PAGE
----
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When the purchase of the first Willard I was bidding on fell through, my broker showed me a Camano and tried to convince me that it was what I REALLY wanted. I thought it was very well built, fantastic fit and finish. I personally didn't care for all the vertical glass in the cabin, it gave me an "inside a greenhouse" feel.

I don't remember the helm particularly well, or even if it had a fly bridge. I don't care for fly bridges, the weather up here is almost never good enough to wish you had one. Even most nice days are still cool. I do remember it had what I call weekender traits, fast enough to get out and be back to work on Monday, at the expense of using more fuel.

The Willard is too slow for someone who is working to be happy, you would never get out far enough to see new things on a weekend. Just see the same things over and over again, like a sailboater who only has weekends off. But I don't work, so that isn't an issue, and the difference in range was a hugely desired feature for me. I fuel once every oil change (150 hours) and never even think about running out of fuel. It's not even a consideration...
To each his own. I'll stick up for the Camano line if nobody else will Can't beat the visibility from inside in a Camano. And all those windows let in a lot of light (and heat) and almost blur the line between inside and outside. Having options to cruise from slow to fast(er) with linear fuel economy is huge and unmatched. If you want to sit on one fuel-up and cruise at 7 knots, you won't refuel for a long time. Or get up and go if you want. Camano will do that. Nice to have the options. And I don't understand why flybridges aren't more popular in the PNW. I can't imagine having a boat without one. Granted I have a full enclosure. But I'm up there on every trip, even in cold weather, and you can't beat it in terms of visibility, fresh air, noise reduction, and enjoying the scenery. In the summer it's a must. And at the dock with a beverage and on the grill... who wants to be stuck inside? Flybridge is a must imo, but I do understand usability is more limited without an enclosure. I used to dislike flybridge enclosures on boats until I bought a boat with one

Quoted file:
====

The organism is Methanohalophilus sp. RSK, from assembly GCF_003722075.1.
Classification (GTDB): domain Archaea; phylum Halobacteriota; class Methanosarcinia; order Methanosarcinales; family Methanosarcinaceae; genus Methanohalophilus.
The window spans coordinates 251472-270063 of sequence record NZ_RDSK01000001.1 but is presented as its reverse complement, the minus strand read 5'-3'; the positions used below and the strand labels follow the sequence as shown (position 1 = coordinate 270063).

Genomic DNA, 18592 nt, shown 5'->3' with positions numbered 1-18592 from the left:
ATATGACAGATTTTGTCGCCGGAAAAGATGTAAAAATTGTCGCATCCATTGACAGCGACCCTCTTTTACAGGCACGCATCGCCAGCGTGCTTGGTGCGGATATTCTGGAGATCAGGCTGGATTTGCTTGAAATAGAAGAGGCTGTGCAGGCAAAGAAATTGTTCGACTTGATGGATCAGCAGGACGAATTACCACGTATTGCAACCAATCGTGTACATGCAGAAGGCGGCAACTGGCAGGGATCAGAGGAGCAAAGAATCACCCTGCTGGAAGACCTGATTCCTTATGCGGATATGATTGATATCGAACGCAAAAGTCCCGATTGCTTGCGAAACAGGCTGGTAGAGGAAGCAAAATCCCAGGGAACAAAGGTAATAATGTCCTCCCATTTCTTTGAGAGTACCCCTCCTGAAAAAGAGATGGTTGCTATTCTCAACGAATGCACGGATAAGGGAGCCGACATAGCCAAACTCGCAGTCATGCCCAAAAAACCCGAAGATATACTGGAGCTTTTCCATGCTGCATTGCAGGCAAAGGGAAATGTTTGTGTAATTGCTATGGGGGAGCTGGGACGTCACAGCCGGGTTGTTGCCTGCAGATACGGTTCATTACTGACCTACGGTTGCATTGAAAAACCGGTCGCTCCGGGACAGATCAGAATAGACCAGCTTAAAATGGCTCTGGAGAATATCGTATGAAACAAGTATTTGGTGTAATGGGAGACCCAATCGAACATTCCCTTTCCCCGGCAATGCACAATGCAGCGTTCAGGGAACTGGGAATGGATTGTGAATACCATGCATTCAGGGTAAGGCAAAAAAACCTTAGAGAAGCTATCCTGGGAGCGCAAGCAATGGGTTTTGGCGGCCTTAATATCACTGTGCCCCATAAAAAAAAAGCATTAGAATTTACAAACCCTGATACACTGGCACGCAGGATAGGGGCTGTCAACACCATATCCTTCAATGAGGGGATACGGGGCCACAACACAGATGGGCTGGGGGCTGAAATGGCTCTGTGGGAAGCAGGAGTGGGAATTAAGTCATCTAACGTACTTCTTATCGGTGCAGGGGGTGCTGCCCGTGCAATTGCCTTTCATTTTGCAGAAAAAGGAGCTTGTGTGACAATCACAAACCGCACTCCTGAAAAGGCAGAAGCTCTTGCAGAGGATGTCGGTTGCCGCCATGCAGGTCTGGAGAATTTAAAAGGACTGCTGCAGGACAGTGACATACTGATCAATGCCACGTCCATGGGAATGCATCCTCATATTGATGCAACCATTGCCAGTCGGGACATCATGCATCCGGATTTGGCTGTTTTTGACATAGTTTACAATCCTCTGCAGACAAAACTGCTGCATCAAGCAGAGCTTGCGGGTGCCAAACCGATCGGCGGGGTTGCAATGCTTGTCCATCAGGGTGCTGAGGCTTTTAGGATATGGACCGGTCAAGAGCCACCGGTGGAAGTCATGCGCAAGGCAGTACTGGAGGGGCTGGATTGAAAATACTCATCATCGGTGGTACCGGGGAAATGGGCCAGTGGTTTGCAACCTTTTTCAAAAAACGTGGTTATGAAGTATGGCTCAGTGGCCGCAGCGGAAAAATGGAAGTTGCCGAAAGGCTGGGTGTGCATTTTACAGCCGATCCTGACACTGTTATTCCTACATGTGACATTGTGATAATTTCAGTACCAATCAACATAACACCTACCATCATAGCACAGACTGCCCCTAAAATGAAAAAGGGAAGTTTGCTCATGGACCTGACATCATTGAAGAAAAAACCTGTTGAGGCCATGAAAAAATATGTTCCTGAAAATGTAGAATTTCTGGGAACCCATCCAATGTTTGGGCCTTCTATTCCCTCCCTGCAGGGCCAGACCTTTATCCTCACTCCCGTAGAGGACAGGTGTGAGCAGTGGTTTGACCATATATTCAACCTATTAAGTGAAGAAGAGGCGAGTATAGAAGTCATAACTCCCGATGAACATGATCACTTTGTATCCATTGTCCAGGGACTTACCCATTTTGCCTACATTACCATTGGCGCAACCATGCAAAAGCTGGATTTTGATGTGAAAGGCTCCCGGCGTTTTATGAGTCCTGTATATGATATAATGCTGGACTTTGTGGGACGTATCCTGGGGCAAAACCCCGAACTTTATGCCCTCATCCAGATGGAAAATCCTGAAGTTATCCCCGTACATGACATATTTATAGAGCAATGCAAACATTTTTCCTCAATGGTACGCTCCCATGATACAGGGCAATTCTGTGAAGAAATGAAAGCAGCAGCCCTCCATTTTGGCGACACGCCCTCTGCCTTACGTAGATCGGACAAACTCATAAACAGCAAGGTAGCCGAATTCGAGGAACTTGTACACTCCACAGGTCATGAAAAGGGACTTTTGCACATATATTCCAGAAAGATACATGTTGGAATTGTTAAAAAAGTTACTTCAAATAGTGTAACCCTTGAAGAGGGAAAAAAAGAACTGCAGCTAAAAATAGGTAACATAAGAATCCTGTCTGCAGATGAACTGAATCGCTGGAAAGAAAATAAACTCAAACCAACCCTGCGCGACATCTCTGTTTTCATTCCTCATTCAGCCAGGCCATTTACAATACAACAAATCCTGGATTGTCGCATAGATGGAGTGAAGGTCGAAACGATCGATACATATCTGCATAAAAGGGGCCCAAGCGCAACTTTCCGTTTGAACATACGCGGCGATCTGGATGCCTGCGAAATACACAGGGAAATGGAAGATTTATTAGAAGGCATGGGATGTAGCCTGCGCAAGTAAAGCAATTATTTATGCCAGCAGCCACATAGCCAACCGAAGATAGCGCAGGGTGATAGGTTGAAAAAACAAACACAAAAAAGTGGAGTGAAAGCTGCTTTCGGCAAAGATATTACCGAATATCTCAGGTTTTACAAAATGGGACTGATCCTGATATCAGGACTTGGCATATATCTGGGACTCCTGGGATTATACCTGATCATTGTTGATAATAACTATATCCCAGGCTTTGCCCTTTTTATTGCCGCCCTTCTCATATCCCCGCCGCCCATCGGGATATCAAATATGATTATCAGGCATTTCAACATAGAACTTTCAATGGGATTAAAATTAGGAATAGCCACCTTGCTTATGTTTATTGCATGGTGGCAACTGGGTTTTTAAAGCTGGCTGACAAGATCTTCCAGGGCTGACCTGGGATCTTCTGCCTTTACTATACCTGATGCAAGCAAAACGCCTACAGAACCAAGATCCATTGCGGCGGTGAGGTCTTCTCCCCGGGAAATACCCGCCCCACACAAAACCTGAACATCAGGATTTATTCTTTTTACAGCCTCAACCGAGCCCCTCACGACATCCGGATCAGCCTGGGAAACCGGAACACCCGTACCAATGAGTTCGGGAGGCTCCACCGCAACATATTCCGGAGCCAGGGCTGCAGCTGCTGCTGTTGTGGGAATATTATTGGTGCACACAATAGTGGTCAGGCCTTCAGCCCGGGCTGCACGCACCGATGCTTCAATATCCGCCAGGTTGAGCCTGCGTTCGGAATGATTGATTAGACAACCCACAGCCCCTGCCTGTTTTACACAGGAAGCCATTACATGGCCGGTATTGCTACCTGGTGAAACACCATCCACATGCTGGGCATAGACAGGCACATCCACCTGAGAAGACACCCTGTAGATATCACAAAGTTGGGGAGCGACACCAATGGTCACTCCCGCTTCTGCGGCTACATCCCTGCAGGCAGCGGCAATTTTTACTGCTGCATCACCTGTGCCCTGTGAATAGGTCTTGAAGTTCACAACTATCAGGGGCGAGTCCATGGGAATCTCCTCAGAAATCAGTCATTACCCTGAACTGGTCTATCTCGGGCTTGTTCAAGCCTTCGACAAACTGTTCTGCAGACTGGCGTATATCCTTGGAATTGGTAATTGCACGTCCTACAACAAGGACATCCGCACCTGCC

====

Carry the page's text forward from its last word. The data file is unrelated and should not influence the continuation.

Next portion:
To each his own - whatever works for you is what you should go for!
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Old 12-09-2017, 09:12 PM   #29
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I am sure if I lived in a tropical climate I would want a flybridge, and in the "land of the midnight sun" not having windows all around means I am not up all night with the sun shining in my windows.

I liked the Camano, it just wasn't the right choice for me. As well, I don't believe it gets down slow enough to troll at idle. Fishing is a huge reason I own a boat.

As you said, to each his own!
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Old 12-09-2017, 09:14 PM   #30
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I am sure if I lived in a tropical climate I would want a flybridge, and in the "land of the midnight sun" not having windows all around means I am not up all night with the sun shining in my windows.

I liked the Camano, it just wasn't the right choice for me. As well, I don't believe it gets down slow enough to troll at idle. Fishing is a huge reason I own a boat.

As you said, to each his own!
I troll at idle no prob I was worried this boat would be too fast as well but it's not... not even for kings.